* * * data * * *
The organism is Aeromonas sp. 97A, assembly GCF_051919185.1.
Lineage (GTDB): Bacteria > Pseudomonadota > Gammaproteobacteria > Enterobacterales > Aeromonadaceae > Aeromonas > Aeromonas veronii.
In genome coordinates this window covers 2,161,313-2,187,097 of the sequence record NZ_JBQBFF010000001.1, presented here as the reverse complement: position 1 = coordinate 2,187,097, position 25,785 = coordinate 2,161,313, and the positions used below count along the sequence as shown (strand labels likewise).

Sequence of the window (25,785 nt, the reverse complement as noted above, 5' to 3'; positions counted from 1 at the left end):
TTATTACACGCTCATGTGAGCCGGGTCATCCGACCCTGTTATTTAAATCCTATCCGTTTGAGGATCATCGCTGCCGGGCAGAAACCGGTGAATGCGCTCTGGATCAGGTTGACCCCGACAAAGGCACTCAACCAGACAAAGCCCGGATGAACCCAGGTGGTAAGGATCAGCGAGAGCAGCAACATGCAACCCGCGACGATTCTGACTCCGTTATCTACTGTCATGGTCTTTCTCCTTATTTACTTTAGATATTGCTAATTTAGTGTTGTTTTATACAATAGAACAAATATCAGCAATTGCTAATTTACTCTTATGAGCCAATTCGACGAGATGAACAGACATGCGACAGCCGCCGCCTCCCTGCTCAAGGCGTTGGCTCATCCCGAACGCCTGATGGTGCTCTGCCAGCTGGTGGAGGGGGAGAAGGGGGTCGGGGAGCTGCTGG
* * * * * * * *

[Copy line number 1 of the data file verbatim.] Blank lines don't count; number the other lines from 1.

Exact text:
The organism is Aeromonas sp. 97A, assembly GCF_051919185.1.